Boxers like to be dominant, and want to lead their pack. In this case, the pack is their family. New owners must be willing to be firm and consistent in training, and make it clear that you are the one in charge. Owners must be vigilant and curb any signs of dominance. Boxers like to follow their leaders, and are extremely loyal once trust and love have been established.
What’s the best living arrangement for a boxer?
Do not let apartment life stop you from owning a boxer. With proper exercise, your boxer will be fine. They are active both indoors and out, and will enjoy a medium-sized yard or play area. Keep in mind that boxers are temperature-sensitive, and can become overheated and chilling too quickly. Allow for rest time during play, and use good judgment concerning the weather conditions.
How much grooming does a boxer need?
Boxers have short coats, which makes grooming a breeze. Use a firm bristle brush, and only bath when necessary; oils will be stripped from their skin. If your boxer enjoys rolling in the great outdoors, you may need to bathe him or her afterwards. Some boxers will try and groom themselves, like a cat would. Unfortunately, boxers do shed, so keep those lint brushes handy.
What can cause problems
Boxers cannot be simply an "outside dog," and will require your time and attention. Because they are so boisterous, they can accidentally frighten and knock down smaller children. They require constant socialization and companionship from a young age, and an owner willing to step up and take charge. They have a tendency to shed, even with their shorter coats. Due to their shorter snouts, they can produce an array of noises, such as snorting and snoring. They can drool a lot, due to their loose lips. Boxers are one of the more gaseous of the dog breeds.
Boxers do need plenty of regular exercise, due to their high amounts of energy. Take your boxer on new adventures to keep his or her brain stimulated and happy, lest they turn your house into their playground. They love to romp and play, and to throw things into the air.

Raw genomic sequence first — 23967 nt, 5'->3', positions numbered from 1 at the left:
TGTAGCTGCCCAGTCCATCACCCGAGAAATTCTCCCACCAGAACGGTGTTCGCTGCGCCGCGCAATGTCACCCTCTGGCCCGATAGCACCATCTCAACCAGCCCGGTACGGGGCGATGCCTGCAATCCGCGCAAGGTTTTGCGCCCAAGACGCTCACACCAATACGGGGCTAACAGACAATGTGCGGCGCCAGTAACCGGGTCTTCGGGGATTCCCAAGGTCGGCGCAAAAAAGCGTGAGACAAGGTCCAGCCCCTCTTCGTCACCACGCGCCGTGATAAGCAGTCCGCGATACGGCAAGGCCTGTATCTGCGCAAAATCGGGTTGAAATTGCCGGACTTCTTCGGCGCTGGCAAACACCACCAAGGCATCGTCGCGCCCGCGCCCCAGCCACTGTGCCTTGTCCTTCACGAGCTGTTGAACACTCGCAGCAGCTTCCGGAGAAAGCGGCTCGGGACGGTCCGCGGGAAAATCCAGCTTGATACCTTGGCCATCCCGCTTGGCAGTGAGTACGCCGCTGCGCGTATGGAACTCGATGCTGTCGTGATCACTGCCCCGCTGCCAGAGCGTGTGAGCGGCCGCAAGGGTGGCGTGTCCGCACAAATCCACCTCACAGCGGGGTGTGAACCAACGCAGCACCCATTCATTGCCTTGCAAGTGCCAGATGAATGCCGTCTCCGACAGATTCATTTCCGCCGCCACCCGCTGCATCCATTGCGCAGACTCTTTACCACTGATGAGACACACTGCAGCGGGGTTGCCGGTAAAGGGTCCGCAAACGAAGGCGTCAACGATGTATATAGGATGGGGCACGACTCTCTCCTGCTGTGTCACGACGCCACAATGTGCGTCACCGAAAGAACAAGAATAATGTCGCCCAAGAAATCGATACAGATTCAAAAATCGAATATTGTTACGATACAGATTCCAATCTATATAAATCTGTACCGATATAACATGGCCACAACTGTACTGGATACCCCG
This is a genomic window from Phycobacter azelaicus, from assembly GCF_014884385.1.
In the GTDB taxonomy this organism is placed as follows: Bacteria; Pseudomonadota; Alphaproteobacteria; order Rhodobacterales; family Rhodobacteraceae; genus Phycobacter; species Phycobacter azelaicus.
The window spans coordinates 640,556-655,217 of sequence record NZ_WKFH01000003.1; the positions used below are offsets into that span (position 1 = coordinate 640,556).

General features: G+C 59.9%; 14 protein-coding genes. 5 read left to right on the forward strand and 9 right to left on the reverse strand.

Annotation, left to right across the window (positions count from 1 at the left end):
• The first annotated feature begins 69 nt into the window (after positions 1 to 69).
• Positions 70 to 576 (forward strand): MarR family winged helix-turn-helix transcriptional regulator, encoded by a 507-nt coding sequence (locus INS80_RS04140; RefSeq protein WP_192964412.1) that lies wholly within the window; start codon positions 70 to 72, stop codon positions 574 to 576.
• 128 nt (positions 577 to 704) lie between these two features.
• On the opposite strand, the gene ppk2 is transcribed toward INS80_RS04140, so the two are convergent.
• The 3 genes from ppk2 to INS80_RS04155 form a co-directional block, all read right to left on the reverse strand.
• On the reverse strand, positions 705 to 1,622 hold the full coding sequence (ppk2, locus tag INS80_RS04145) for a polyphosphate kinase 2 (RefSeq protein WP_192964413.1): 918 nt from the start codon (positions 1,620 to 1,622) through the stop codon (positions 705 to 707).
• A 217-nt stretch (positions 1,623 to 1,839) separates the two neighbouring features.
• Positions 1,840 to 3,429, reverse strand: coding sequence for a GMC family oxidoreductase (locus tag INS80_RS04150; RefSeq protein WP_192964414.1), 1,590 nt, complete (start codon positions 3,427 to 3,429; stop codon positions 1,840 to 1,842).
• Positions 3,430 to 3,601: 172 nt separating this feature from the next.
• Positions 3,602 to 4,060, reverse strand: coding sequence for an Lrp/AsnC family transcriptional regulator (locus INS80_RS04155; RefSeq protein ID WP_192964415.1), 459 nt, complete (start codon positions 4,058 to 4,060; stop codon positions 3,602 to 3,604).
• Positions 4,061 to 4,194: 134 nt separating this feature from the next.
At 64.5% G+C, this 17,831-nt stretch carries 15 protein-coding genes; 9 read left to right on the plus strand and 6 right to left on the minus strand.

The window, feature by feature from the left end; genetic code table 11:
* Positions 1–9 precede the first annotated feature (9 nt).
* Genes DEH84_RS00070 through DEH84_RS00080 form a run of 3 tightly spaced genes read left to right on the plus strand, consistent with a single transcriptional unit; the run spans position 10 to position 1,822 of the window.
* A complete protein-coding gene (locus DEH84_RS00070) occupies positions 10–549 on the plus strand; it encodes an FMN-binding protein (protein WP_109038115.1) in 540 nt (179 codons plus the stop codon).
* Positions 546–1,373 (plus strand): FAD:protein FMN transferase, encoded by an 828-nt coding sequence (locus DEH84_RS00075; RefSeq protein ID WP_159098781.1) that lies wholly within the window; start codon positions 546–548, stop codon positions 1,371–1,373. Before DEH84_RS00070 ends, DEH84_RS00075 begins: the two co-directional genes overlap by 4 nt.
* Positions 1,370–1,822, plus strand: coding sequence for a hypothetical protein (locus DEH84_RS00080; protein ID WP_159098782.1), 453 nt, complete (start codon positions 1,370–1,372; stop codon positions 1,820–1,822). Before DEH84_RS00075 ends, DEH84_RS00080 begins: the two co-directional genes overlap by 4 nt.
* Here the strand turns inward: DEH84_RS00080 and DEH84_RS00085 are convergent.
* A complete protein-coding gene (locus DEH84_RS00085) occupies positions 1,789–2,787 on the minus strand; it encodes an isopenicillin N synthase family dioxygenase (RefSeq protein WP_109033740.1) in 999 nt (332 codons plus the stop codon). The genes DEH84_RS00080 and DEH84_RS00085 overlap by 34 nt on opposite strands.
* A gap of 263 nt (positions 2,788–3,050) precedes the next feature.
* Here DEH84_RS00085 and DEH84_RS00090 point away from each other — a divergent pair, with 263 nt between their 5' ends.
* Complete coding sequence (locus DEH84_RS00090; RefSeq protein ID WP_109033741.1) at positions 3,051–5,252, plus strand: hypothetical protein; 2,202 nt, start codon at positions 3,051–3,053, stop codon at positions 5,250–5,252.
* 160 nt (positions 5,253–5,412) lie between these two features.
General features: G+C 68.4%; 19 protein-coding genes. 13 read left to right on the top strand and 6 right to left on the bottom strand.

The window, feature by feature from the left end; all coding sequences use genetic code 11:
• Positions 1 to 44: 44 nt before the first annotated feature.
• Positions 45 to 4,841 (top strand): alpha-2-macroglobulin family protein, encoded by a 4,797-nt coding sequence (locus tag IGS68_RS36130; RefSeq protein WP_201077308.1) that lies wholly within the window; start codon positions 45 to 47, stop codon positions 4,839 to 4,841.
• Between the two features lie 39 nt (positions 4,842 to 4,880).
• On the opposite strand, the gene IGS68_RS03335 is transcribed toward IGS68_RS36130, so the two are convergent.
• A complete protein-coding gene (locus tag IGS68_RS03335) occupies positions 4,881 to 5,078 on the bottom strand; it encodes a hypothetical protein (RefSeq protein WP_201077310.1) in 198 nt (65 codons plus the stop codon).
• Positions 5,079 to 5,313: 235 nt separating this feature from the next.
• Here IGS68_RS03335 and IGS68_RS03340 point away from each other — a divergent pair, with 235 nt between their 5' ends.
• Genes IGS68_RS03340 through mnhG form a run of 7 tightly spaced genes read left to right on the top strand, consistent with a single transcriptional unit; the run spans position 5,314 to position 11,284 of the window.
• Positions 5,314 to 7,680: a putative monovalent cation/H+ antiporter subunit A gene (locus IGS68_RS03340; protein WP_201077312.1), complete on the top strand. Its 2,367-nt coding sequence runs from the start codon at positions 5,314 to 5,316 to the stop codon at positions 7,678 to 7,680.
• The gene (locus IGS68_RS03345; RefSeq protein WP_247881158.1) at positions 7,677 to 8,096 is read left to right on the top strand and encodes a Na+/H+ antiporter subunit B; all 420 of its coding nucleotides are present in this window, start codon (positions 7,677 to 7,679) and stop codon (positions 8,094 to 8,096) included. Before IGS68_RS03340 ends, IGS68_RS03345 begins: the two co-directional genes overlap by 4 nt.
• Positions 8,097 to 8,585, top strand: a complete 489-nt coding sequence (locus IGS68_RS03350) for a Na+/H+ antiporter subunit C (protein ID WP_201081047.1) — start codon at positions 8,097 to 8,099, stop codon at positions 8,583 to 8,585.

Provide your boxer with socialization, and introduce them to as many people as you can. This will help your boxer learn to tell the difference between a friend and someone to be wary of. This, in turn, will help prevent aggressive behaviors, such as biting.
Boxers do not like to be left alone for more than a few hours, so great companionship is a must. If you must leave your boxer for an extended period of time, be sure to have someone checking in on your furry friend. Your boxer will thank you.
How they can behave
Boxers are incredibly stubborn, with minds of their own. They are capable of learning a great deal, but will push your buttons in the process. They tend to want to be the one in charge, so the owner must be prepared to show a little tough love. Be absolute and consistent during training.
Unfortunately, an untrained or undertrained boxer is capable of showing aggression. Boxers were bred for hunting and tracking, and can sometimes act on those tendencies. Problems with breeding and training can worsen these aspects, and so boxer owners must always be vigilant when around smaller animals. Boxers can be aggressive and dominant toward other boxers of the same gender.
When bringing a boxer into your home, be prepared to stock up on the lint removal brushes. Despite their short coats, boxers are shedding machines. Make sure to regularly groom your new friend. Along with the shedding, boxers are capable of drooling quite a bit, due to their floppy lips. Their short snouts can produce any number of noises, which may either be endearing or grating to their owners. Boxer flatulence can be overwhelming.
After you adopt a boxer, be on the lookout for health problems. Cancer can strike, along with heart disease, allergies, skin conditions, and heart and eye problems. Make sure to take your boxer to regularly-scheduled vet appointments to maintain his or her optimum health.